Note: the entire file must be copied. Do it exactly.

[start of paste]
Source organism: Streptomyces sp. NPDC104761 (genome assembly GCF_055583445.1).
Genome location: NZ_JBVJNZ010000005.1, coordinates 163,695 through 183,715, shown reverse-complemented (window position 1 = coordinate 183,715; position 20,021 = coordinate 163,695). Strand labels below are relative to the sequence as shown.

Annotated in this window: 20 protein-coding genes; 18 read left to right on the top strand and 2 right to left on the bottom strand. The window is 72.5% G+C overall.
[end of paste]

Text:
Source organism: Streptomyces sp. NPDC104761 (genome assembly GCF_055583445.1).
Genome location: NZ_JBVJNZ010000005.1, coordinates 163,695 through 183,715, shown reverse-complemented (window position 1 = coordinate 183,715; position 20,021 = coordinate 163,695). Strand labels below are relative to the sequence as shown.

Annotated in this window: 20 protein-coding genes; 18 read left to right on the top strand and 2 right to left on the bottom strand. The window is 72.5% G+C overall.